Page 1 of 1

pseudo first order rxns

Posted: Sun Mar 10, 2019 4:39 pm
by Ruiting Jia 4D
Hello! I am confused about the concept of pseudo-first-order reactions. When would we need to use them, and why is it that some reactants would be insignificant to the rate law?

Re: pseudo first order rxns

Posted: Sun Mar 10, 2019 4:46 pm
by WilliamNguyen_4L
You use pseudo rate laws are used when all reactant concentrations change. When all reactant concentrations are changing it is difficult to study the rate of the reaction. So in order to study it we assume one reactant concentration is small and the others are so much larger that the concentration depends only on the reaction with the small concentration. Because the concentrations of the other reactants are so large when they react their concentrations essentially don't change so that's why they are insignificant to the rate law.

Re: pseudo first order rxns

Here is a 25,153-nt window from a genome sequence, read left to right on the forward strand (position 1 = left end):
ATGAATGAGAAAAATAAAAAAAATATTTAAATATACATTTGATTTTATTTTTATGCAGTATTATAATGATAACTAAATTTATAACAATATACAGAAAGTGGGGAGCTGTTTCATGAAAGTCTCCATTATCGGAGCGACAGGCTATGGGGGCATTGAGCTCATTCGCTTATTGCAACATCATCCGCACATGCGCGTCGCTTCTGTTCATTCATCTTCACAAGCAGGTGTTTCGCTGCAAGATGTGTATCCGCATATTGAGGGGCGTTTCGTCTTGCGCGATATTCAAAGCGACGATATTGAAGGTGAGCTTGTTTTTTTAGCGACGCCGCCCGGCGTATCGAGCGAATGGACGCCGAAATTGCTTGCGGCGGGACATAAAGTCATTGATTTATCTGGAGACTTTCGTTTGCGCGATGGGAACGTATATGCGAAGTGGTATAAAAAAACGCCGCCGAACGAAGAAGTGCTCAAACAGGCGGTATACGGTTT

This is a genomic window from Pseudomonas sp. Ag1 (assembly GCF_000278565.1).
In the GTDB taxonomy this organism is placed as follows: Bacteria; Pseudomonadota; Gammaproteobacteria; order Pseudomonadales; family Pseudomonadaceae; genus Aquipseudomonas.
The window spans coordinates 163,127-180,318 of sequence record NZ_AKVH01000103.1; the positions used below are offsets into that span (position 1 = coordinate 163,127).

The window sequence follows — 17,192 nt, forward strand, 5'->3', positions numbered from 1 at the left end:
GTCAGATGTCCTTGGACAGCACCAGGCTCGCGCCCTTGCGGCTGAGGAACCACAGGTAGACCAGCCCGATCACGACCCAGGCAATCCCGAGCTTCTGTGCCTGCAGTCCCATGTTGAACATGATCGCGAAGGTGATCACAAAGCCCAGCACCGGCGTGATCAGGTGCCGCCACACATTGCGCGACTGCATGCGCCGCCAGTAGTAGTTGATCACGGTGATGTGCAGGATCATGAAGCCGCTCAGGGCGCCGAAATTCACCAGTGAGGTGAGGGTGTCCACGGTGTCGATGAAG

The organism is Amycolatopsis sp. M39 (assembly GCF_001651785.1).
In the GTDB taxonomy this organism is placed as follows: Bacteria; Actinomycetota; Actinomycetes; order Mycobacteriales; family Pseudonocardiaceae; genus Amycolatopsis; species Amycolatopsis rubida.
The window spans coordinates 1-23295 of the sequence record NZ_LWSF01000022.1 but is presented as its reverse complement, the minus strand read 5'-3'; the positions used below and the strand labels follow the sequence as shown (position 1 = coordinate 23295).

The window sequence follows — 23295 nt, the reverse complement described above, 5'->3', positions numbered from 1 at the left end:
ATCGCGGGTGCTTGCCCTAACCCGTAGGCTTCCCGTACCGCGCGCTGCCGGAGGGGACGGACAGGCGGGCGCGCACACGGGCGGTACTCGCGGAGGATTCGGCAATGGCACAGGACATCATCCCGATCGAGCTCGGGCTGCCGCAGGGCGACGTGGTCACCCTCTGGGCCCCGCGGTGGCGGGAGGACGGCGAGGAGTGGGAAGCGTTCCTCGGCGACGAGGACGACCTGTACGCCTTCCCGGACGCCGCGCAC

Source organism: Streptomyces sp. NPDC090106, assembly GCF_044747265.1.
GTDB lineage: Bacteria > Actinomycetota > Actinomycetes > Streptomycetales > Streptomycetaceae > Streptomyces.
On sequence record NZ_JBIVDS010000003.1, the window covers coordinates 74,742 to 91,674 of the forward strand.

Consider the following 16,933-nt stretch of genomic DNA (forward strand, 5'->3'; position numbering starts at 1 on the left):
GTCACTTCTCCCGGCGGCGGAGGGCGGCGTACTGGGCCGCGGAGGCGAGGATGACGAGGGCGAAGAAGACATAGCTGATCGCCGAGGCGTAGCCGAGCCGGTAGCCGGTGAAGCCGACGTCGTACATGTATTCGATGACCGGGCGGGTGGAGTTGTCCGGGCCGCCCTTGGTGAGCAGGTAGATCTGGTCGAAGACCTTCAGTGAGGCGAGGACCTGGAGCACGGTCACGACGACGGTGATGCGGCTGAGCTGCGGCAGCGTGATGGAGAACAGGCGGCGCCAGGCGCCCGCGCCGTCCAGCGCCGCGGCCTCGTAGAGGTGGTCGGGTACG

Posted: Sun Mar 10, 2019 4:56 pm
by Ruiting Jia 4D
WilliamNguyen_4L wrote:You use pseudo rate laws are used when all reactant concentrations change. When all reactant concentrations are changing it is difficult to study the rate of the reaction. So in order to study it we assume one reactant concentration is small and the others are so much larger that the concentration depends only on the reaction with the small concentration. Because the concentrations of the other reactants are so large when they react their concentrations essentially don't change so that's why they are insignificant to the rate law.


How do we assume one is small over the other (how do we choose which one is smaller)?

Re: pseudo first order rxns

Posted: Sun Mar 10, 2019 5:16 pm
by Melissa Bu 1B
At the kinetics review session today, the facilitator said that we likely will not be tested mathematically on pseudo-first order reactions. We just need to know conceptually that pseudo-first order reactions are second order reactions which under some particular conditions (as described above), look like first order reactions (the integrated rate law looks like a first order integrated rate law).